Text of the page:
RM: As instructors and would do a full tour. Now, this has a bearing actually on George, my pilot and 8 Group. Now, all 8 Group Mossie pilots had to have at least a thousand hours on twin engines and the twin engines were mostly of course Oxfords which handled apparently rather like a Mossie. Either that or they were tour expired Lancasters. But you didn’t get anybody who just got his wings becoming a Mosquito pilot. Now that was just 8 Group. I don’t know what happened with 5 Group or 2 Group which were the other two groups that I remember being a part of Bomber Command. And it worked. It worked quite well. There were Canadian instructors obviously. RCAF. That is, if they hadn’t been posted to Britain which they were. I mean, they were coming over. When it comes to going over to Canada and the States I travelled on the Queen Elizabeth and it was like a mill pond and of course the Lizzie and the Mary were run by the Americans. They were handed over to the Americans and based at New York. And typically from New York they would come across to Glasgow — Greenock, with a division of American troops. Eighteen to twenty thousand troops on. They would unload them. They would then load returning Americans or returning Canadians and all RAF aircrew that were going for training. Royal Navy and so on. Roughly about five thousand at a time. And they would go to Halifax. At Halifax they would discharge and pick up a Canadian division. Bring those back and then you’d have aircrew that were going to the United States on the Arnold Scheme and people like that. Returning Americans going back to New York. And that’s how they did it. Now, going over there the actual mess deck had tables for twelve diners. Twelve people. And the cooks cooked in batches of twelve and you had, each day, one person went from the table to the mess. The cooks collected a tray say, of twelve steaks. Twelve chops. Now, when I say steaks — American steaks. Not British steaks which were postage stamp sized. But these were genuine. Genuine pork chops. Sausages. Those twelve helpings came to the table. Now, we got on to the QE in Greenock at midnight. The engines were running. There was a bit of vibration there. We sailed on the first tide which was about 6 o’clock in the morning. Just breaking day. We had to go to breakfast around about 7.30 again. And of course, we collected this tray. There were only four of us on the table. The other, sorry, six of us on the table. The other six were in their bunks seasick and we hadn’t even hit the Atlantic. Anyway, we got out onto the Atlantic and it was like a mill pond. There were six the first day, six missing the second day, four missing the third day. And we ate like lords. You know, God, we thought, you know, this is marvellous. We really ate. And these steaks and that were beautiful. Couldn’t grumble at that. And on the last morning they did manage to come down for breakfast before we disembarked. But one interesting thing. Each of us was given a job. The job that I was given was to go from the main stores with one of the American seamen to actually re-store or re-stock the canteens. Chocolate and so on. Which was quite a — not a very onerous job. Over and done with in an hour and that was it. But this American seaman I was with he said, ‘Have you got any currency you want changing?’ So I said, ‘Well, you’re not allowed to bring any currency out. Only ten pounds.’ He said, ‘Well,’ he said, ‘Supposing you got a bit more than that?’ He said, ‘Would you like it changed?’ He said. So I said, ‘Changed to what?’ He said, ‘Dollars. American.’ Now in 1939 the pound was worth four dollars American and four forty dollars.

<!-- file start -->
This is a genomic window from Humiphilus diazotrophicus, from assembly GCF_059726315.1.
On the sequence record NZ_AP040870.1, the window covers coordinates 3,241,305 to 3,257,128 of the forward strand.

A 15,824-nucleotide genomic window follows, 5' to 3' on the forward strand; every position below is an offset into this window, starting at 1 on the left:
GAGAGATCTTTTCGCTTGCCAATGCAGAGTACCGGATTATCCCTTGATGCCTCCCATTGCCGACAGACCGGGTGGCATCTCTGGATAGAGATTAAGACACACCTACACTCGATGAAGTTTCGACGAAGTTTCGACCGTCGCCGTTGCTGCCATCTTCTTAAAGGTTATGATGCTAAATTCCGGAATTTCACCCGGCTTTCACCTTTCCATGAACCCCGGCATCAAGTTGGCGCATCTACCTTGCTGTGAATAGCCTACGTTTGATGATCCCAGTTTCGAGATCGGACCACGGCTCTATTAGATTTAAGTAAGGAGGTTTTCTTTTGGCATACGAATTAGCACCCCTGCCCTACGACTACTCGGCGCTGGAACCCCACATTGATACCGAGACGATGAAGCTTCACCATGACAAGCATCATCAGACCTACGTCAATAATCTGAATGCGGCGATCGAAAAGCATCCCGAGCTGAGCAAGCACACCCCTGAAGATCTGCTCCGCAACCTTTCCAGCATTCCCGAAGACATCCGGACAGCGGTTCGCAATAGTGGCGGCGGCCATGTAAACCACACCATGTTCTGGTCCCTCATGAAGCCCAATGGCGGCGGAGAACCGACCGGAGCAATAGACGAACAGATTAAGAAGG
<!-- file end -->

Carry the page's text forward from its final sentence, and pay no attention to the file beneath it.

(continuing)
CB: Canadian.